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Back In A Blaze Of Glory
William Leggett
April 22, 1985
Destroyed by fire, New Jersey's Garden State Park has been lavishly rebuilt by bustling Robert Brennan
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April 22, 1985

Back In A Blaze Of Glory

Destroyed by fire, New Jersey's Garden State Park has been lavishly rebuilt by bustling Robert Brennan

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Does the name Garden State Park cause a small light to go on in your memory? If not, don't be dismayed; even staunch racing fans have largely forgotten the old track in Cherry Hill, N.J. that burned to the ground on April 14, 1977. It has been eight long and controversial years since a fire raged through the wooden stands, twisting the steel underpinnings into grotesque shapes. Now, phoenix-like, a new Garden State has risen from the ashes. Billed as the "Racetrack of the 21st Century," Garden State opened on April 1 with a gala evening of entertainment and racing. Spotlights illuminated the night sky, banjos strummed in the glass-enclosed grandstand, violins played in the seven-story-high clubhouse. The crowds at the concession stands were five and six deep, and traffic near the track got so bad that the main gates had to be closed for an hour.

Just after midnight, almost as if scripted, 4-year-old Hail Bold King won the feature race, the $156,800 Genesis Handicap, in a canter. Hail Bold King's rider was Bill Shoemaker, the world's most famous jockey. The colt's owner is Robert Emmet Brennan, 41, the builder and prime mover of the new Garden State Park.

Only dreamers ever imagined that the site off Haddonfield Road would house a racetrack again. During the years before the fire, Garden State had begun to resemble a once-proud lady who could no longer put her makeup on straight. A race-fixing scandal was uncovered, attendance declined and patrons no longer found the track a comfortable or friendly place to visit. The 1977 fire occurred during the running of a racing card and took only two hours to consume the grandstand. As the riders escaped the second story jockey's room by shinning down fire hoses, personal belongings, clothing and equipment they had thrown out windows in hopes of saving were stolen by people waiting below. With smoke wafting through the building, horseplayers waited in line to get paid off on a $3.20 winner.

The new Garden State was built by broker, horseman and one-man band Brennan at a cost he estimates to be $170 million. If that figure is accurate—and Brennan's reckoning in financial matters has often been questioned—his commitment to racing is close to the combined recent purchase prices of the Detroit Tigers, Philadelphia Eagles and New Orleans Saints. Ah well, in for a penny, in for a pound.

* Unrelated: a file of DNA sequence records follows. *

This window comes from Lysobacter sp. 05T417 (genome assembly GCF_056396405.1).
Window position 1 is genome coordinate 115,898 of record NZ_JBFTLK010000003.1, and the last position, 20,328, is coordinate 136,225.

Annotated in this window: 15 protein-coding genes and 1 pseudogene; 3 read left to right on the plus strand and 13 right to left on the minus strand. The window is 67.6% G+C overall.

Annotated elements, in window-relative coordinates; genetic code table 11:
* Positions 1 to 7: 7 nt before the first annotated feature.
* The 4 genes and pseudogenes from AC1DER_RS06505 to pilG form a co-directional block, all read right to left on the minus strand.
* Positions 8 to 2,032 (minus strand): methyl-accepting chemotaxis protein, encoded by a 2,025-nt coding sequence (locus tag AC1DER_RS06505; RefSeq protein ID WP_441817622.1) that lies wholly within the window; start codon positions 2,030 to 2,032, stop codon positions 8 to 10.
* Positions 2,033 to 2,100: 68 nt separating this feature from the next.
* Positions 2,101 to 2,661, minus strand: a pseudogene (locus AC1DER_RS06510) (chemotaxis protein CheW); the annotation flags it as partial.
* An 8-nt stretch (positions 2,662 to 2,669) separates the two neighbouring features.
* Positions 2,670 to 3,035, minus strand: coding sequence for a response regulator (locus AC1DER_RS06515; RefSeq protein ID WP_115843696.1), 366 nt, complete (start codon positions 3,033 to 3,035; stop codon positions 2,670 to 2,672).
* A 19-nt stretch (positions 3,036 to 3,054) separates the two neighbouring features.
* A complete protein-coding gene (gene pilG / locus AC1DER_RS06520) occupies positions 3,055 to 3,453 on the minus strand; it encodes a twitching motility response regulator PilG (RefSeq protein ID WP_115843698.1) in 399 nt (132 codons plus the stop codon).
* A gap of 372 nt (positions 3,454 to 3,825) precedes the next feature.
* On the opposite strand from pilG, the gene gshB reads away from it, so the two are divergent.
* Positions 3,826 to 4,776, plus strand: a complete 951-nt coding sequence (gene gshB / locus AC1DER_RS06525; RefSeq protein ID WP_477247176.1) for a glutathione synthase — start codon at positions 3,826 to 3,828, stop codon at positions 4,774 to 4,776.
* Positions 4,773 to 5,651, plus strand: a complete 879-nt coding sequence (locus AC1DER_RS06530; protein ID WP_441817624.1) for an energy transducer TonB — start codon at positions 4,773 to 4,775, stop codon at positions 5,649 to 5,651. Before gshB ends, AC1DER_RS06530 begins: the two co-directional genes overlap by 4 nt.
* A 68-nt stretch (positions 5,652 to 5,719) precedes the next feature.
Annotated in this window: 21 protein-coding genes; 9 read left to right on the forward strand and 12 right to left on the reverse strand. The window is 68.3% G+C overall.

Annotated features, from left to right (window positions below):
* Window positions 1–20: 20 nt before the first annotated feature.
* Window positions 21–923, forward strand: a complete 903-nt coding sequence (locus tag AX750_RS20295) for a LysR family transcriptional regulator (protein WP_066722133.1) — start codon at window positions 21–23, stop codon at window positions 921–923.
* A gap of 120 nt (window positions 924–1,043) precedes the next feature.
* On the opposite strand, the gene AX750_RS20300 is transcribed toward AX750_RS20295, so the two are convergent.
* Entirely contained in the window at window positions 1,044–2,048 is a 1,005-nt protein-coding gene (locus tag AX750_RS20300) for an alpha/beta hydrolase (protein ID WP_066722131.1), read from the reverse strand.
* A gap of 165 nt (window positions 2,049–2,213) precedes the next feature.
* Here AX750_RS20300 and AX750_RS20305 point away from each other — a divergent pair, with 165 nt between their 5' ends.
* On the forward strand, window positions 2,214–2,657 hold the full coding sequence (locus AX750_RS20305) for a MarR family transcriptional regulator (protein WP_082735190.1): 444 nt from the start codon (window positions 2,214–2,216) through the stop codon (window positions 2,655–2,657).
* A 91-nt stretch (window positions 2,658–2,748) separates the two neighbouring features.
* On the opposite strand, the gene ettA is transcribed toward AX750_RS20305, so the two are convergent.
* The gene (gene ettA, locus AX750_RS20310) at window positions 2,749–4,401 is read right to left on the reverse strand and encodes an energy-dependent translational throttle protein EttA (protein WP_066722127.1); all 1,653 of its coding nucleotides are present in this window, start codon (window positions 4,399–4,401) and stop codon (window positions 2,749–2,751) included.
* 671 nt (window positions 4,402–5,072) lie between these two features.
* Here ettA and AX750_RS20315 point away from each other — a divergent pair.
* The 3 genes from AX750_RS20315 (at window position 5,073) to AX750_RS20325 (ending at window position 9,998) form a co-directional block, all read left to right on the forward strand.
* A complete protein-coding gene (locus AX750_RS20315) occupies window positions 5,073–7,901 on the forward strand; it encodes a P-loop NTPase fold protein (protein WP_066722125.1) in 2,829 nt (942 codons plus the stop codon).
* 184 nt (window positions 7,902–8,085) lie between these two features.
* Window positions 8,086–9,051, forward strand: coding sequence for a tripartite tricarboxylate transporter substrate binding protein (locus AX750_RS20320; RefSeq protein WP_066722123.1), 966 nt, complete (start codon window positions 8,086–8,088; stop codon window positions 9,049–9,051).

Garden State is attempting to lure the best horses to its inaugural meeting, particularly 3-year-olds on their way to the Triple Crown races. Two weeks ago, the track drew 14 entries to the $200,000 Cherry Hill Mile, run the same day as Aqueduct's Gotham Mile, and the convincing winner was Spend A Buck, second among 2-year-old colts in money won in 1984. This week brings the $300,000 Garden State Stakes, an event to be staged on the same day as Aqueduct's $250,000 Wood Memorial.

The big move, however, comes with the $1 Million Jersey Derby on May 27, nine days after the Preakness and 12 days before the Belmont Stakes. The pots for those two Triple Crown races are $350,000 each, but the conditions of the Jersey Derby call for an added $1 million bonus to any horse winning that race plus any two of the following: the Cherry Hill Mile, the Garden State Stakes, the Kentucky Derby. A horse sweeping the three Garden State races plus the Kentucky Derby gets a $2 million bonus.

The bonus scheme is an attempt to lure the Kentucky Derby winner away from the Preakness and, inevitably, steal some of the Triple Crown's luster. The move quite naturally has Pimlico's management up in arms, and Churchill Downs is reportedly considering litigation against Brennan and Garden State. The New York Racing Association, which runs the Gotham, the Wood and the Belmont, is said to be displeased, too.

Money, of course, draws top horses, but Garden State must also draw people to make it a success. A decade before the fire, Garden State was one of the nation's top tracks in both attendance and betting. Its 1966 meeting averaged 19,865 fans per day and $1.85 million in betting handle. By 1976 those figures had dropped to 10,645 and $1.36 million. So far this month the new Garden State has averaged 14,434 and $1.4 million.

Certainly the new track is beautiful. The paddock is actually a huge atrium visible from all levels of the grandstand and clubhouse—from seats, dining tables or overhanging balconies. Glass elevators whisk patrons to the various levels of the track. The posh Phoenix (get it?) dining room on the top level can accommodate 950 customers, and on a clear night it affords them a view of the Philadelphia skyline. There are bars everywhere, and the fans can follow race action on the two huge matrix boards in the infield, one of which can produce "more than 30,000 different colors." Welcome to the track of the 21st century.

The old Garden State was also quite a place—before it turned shabby, that is. It didn't get built without a struggle. Construction began early in 1942, soon after the U.S. entered World War II, and the materials consisted mostly of wood and some steel acquired when New York's Third Avenue elevated subway line was torn down. The track opened on July 18, 1942, and because of wartime gas rationing, management soon was hiring horse-drawn vehicles to bring patrons to the track from bus and railroad stations. The most popular way of getting there was to ride a hay wagon and do your handicapping as it moved slowly along.

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